Dr. Bleacher’s current research combines field work, geomorphology, physical volcanology, planetary geology, and remote sensing. He served as a geologist crew member on NASA’s Desert Research And Technology Studies (Desert RATS) team and edited a special issue of Acta Astronautica dedicated the 2010 Desert RATS field campaign. In addition, he co-proposed GSA Special Paper 483, Analogs for Planetary Exploration, a 33 chapter compilation of historical accounts of astronaut geology training, overviews of planetary geology research on Mars, educational field trips to analog sites, plus concepts for future human missions to the Moon. Jake served as the Lead Volcanology Instructor for the 2013 Astronaut Class, and has taken part in numerous Astronaut and Engineer geology training events. He will be leading the SSERVI CLSE team’s field training excursion this fall to the Zuni-Bandera Volcanic Field to help expose planetary science students to field geology. Read Jacob Bleacher’s full profile.

“We look forward to future scientific discoveries from these individuals,” said Yvonne Pendleton, Director of SSERVI. “Their outstanding research efforts are vital to the ambitious activities of exploring the solar system with robots and humans. Congratulations to Carle Pieters, Clive Neal and Jacob Bleacher for their achievements and contributions.”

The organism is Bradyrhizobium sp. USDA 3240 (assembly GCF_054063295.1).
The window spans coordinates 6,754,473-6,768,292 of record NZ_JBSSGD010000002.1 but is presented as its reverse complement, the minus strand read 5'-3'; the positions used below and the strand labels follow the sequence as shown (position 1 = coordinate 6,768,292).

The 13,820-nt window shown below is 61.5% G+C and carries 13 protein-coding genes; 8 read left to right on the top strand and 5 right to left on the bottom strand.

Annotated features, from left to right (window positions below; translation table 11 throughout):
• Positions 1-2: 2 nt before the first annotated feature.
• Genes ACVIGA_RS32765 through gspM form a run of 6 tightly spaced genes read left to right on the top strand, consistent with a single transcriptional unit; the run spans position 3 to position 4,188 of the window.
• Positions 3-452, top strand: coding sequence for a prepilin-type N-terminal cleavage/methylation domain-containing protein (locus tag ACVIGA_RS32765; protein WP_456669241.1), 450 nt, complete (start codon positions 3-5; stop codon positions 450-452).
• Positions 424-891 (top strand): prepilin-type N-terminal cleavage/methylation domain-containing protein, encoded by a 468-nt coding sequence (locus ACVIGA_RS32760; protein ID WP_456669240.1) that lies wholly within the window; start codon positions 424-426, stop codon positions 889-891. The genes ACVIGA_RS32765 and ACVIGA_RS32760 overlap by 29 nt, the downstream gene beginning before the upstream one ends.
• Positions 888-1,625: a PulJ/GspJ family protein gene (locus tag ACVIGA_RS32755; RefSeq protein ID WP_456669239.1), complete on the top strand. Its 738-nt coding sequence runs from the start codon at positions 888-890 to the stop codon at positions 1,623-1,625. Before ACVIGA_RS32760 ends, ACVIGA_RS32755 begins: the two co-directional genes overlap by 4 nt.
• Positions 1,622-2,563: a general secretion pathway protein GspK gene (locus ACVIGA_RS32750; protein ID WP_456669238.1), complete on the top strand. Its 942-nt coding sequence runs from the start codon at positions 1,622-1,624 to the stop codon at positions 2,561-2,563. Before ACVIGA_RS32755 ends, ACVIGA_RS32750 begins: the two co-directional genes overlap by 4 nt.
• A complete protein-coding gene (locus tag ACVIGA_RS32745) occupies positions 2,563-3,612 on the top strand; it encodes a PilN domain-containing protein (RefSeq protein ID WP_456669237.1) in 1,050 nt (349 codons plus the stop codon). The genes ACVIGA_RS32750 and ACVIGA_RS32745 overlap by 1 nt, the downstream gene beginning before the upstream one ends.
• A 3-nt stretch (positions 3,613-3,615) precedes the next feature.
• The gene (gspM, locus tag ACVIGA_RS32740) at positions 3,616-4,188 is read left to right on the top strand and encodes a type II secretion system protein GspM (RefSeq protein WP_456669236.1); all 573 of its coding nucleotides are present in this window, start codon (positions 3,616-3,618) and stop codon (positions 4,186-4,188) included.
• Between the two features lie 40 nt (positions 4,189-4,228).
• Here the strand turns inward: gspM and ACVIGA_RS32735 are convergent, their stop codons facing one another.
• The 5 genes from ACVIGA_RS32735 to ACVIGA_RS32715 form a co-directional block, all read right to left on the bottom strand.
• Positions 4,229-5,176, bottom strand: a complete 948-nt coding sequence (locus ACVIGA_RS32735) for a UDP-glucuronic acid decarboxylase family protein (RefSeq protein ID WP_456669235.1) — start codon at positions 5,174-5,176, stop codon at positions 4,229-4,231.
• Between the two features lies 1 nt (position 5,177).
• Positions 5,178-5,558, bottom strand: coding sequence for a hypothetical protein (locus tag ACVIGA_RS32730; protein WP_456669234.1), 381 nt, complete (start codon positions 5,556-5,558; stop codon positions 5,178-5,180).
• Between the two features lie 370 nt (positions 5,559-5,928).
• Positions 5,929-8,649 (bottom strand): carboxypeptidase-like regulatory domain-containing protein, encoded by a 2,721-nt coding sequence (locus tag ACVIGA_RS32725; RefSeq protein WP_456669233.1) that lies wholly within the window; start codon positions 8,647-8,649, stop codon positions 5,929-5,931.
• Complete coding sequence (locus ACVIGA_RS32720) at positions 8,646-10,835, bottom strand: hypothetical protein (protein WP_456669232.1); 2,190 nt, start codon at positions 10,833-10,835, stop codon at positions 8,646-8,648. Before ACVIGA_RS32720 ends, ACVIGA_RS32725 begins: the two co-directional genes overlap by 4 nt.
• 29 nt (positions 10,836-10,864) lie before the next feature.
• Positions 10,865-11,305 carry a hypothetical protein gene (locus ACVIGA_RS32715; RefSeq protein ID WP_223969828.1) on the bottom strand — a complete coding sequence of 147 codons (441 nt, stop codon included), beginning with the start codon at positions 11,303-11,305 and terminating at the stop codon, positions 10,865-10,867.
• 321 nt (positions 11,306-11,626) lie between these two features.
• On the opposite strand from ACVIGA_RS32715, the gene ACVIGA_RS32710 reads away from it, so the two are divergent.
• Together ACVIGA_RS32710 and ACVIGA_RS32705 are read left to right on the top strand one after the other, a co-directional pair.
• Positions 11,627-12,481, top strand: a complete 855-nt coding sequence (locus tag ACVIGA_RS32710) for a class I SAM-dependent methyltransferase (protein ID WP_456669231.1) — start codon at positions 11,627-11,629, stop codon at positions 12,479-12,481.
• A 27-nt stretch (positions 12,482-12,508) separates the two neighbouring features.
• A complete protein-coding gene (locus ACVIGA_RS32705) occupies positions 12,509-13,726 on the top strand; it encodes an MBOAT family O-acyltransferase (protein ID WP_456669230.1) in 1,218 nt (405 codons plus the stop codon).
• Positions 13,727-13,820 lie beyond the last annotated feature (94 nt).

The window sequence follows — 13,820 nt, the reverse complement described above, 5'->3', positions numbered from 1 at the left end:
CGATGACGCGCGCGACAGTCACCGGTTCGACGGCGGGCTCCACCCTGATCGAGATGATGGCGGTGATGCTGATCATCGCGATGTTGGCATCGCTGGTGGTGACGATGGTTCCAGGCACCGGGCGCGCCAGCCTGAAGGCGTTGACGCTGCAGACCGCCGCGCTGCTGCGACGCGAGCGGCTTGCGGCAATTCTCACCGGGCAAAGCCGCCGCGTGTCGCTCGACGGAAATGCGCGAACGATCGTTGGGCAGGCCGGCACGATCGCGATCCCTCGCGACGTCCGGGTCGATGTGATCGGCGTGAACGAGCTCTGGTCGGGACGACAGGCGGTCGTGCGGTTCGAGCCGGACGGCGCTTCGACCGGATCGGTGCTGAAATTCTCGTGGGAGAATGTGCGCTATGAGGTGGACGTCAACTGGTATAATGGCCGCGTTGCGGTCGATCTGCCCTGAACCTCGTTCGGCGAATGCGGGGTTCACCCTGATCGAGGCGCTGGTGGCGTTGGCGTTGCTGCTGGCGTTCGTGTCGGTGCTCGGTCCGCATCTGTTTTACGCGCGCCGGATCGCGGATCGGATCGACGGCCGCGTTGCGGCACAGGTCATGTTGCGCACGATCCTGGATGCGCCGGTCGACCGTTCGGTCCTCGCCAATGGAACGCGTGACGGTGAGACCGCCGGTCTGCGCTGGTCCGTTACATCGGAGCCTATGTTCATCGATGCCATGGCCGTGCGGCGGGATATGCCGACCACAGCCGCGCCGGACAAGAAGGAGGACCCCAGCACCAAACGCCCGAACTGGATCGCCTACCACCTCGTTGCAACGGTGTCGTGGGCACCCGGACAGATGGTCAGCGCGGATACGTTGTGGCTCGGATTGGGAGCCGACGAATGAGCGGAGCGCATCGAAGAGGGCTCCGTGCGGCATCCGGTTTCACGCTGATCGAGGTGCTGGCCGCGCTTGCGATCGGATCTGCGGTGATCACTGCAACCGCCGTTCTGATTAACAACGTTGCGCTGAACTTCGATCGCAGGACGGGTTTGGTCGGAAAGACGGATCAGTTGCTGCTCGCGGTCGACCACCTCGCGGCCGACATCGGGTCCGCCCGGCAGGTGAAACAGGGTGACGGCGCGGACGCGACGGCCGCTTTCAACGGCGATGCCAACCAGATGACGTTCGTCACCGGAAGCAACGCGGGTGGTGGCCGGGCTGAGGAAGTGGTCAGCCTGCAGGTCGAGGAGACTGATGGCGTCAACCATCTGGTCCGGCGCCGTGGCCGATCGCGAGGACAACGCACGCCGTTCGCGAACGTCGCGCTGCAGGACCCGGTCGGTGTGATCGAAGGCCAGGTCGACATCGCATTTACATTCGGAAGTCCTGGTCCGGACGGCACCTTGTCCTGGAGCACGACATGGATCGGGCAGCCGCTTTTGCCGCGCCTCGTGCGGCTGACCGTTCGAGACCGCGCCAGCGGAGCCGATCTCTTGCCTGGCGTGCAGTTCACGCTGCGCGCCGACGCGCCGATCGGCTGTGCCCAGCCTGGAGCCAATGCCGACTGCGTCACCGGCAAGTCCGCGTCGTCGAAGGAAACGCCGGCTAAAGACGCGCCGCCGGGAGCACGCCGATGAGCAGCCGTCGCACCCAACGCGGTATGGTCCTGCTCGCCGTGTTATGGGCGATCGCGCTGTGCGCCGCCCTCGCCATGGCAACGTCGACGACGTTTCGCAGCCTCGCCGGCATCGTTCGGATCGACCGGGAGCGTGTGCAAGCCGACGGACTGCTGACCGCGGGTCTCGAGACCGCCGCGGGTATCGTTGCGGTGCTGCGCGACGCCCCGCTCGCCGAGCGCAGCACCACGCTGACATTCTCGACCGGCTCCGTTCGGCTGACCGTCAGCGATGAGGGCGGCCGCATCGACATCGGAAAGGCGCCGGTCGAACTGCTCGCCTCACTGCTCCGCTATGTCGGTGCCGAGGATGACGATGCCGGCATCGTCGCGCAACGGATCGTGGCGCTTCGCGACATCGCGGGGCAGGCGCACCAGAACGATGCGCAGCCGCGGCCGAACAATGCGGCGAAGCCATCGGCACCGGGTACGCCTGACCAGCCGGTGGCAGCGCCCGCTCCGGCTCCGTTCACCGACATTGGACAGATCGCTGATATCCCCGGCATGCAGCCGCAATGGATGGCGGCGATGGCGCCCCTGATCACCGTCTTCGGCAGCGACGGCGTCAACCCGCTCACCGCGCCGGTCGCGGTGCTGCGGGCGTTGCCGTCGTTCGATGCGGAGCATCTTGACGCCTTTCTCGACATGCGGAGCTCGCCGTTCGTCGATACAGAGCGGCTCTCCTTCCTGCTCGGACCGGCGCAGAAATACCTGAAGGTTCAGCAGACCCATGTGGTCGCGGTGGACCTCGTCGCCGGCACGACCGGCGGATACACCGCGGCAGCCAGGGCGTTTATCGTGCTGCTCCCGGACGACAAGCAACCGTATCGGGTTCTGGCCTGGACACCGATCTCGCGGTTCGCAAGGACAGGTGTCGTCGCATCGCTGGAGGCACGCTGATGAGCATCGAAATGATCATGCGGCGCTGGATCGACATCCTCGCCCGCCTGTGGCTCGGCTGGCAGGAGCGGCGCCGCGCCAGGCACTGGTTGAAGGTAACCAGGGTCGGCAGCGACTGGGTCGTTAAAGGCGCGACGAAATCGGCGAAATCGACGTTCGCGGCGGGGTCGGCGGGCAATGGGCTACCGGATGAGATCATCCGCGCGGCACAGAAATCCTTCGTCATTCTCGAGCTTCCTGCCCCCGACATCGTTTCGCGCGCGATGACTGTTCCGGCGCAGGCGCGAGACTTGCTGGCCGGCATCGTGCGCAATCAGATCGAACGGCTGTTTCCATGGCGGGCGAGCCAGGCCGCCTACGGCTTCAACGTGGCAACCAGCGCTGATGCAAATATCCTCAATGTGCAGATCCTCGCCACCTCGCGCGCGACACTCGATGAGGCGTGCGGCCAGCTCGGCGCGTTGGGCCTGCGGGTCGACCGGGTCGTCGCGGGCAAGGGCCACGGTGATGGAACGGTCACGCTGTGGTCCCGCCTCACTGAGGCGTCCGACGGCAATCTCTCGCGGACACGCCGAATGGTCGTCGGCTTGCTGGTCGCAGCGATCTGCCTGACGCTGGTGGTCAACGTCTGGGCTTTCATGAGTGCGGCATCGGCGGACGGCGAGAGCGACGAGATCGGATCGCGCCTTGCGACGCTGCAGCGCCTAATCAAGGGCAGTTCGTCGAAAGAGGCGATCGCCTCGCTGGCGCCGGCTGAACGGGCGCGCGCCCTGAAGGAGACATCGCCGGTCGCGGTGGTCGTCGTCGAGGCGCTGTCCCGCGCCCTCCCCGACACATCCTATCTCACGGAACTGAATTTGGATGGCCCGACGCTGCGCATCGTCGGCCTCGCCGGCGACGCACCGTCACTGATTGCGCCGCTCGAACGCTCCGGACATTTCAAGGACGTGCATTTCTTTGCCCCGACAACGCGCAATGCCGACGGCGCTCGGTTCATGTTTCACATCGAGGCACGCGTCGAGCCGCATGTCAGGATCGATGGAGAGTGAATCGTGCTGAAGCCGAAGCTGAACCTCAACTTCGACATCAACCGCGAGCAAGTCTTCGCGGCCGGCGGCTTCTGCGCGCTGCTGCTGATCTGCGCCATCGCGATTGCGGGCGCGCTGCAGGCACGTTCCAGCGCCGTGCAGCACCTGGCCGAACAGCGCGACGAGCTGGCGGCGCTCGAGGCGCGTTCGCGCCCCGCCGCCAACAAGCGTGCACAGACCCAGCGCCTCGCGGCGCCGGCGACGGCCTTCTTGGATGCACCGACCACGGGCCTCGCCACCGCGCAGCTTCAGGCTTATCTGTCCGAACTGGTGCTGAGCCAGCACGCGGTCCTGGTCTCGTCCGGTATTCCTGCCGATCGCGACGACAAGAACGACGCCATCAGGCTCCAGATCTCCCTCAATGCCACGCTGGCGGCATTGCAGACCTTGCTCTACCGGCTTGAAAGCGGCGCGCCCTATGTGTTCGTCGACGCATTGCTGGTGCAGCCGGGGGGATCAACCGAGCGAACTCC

The SSERVI awards are open to the entire research community, including team members and Principal Investigators; recipients need not reside in the U.S. nor be a U.S. citizen. Nominations are welcome at any time at: http://sservi.nasa.gov/nominations, but must be submitted by March 15 for consideration in that calendar year. Winners are announced at the annual Exploration Science Forum each summer.

More information on these awards and past recipients can be found at: http://sservi.nasa.gov/awards

Posted by: Soderman/SSERVI Staff
Source: SSERVI